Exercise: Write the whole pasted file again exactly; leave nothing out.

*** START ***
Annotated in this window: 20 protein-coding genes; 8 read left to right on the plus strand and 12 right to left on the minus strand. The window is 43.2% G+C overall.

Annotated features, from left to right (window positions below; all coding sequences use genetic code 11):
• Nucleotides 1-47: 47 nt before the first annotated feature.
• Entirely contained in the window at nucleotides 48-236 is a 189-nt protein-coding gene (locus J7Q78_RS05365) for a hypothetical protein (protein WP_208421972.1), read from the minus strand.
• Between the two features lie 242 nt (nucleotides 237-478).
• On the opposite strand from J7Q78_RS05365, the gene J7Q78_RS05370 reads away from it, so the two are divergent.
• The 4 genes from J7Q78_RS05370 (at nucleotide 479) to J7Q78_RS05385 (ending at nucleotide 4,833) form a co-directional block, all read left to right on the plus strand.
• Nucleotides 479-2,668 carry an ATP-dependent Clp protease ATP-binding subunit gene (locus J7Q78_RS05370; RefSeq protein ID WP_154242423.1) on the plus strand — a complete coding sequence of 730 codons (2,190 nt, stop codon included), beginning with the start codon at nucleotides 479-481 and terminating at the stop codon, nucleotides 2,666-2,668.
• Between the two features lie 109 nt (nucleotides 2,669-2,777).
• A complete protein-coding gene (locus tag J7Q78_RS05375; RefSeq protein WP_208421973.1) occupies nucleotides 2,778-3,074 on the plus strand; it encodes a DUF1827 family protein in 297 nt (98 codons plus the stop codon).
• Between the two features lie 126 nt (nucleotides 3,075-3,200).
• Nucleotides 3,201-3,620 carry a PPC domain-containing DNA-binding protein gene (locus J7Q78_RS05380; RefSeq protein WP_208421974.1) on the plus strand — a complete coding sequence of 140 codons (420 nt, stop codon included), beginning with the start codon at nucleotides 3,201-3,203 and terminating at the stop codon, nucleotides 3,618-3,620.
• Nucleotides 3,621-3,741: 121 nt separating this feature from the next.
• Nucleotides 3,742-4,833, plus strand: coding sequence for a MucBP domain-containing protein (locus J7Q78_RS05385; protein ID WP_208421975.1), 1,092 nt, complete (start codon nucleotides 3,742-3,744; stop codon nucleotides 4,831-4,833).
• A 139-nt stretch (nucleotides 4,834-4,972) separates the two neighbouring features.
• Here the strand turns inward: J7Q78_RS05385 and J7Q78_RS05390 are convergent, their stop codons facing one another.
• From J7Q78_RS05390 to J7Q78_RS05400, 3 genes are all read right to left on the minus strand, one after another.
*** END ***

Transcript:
Annotated in this window: 20 protein-coding genes; 8 read left to right on the plus strand and 12 right to left on the minus strand. The window is 43.2% G+C overall.

Annotated features, from left to right (window positions below; all coding sequences use genetic code 11):
• Nucleotides 1-47: 47 nt before the first annotated feature.
• Entirely contained in the window at nucleotides 48-236 is a 189-nt protein-coding gene (locus J7Q78_RS05365) for a hypothetical protein (protein WP_208421972.1), read from the minus strand.
• Between the two features lie 242 nt (nucleotides 237-478).
• On the opposite strand from J7Q78_RS05365, the gene J7Q78_RS05370 reads away from it, so the two are divergent.
• The 4 genes from J7Q78_RS05370 (at nucleotide 479) to J7Q78_RS05385 (ending at nucleotide 4,833) form a co-directional block, all read left to right on the plus strand.
• Nucleotides 479-2,668 carry an ATP-dependent Clp protease ATP-binding subunit gene (locus J7Q78_RS05370; RefSeq protein ID WP_154242423.1) on the plus strand — a complete coding sequence of 730 codons (2,190 nt, stop codon included), beginning with the start codon at nucleotides 479-481 and terminating at the stop codon, nucleotides 2,666-2,668.
• Between the two features lie 109 nt (nucleotides 2,669-2,777).
• A complete protein-coding gene (locus tag J7Q78_RS05375; RefSeq protein WP_208421973.1) occupies nucleotides 2,778-3,074 on the plus strand; it encodes a DUF1827 family protein in 297 nt (98 codons plus the stop codon).
• Between the two features lie 126 nt (nucleotides 3,075-3,200).
• Nucleotides 3,201-3,620 carry a PPC domain-containing DNA-binding protein gene (locus J7Q78_RS05380; RefSeq protein WP_208421974.1) on the plus strand — a complete coding sequence of 140 codons (420 nt, stop codon included), beginning with the start codon at nucleotides 3,201-3,203 and terminating at the stop codon, nucleotides 3,618-3,620.
• Nucleotides 3,621-3,741: 121 nt separating this feature from the next.
• Nucleotides 3,742-4,833, plus strand: coding sequence for a MucBP domain-containing protein (locus J7Q78_RS05385; protein ID WP_208421975.1), 1,092 nt, complete (start codon nucleotides 3,742-3,744; stop codon nucleotides 4,831-4,833).
• A 139-nt stretch (nucleotides 4,834-4,972) separates the two neighbouring features.
• Here the strand turns inward: J7Q78_RS05385 and J7Q78_RS05390 are convergent, their stop codons facing one another.
• From J7Q78_RS05390 to J7Q78_RS05400, 3 genes are all read right to left on the minus strand, one after another.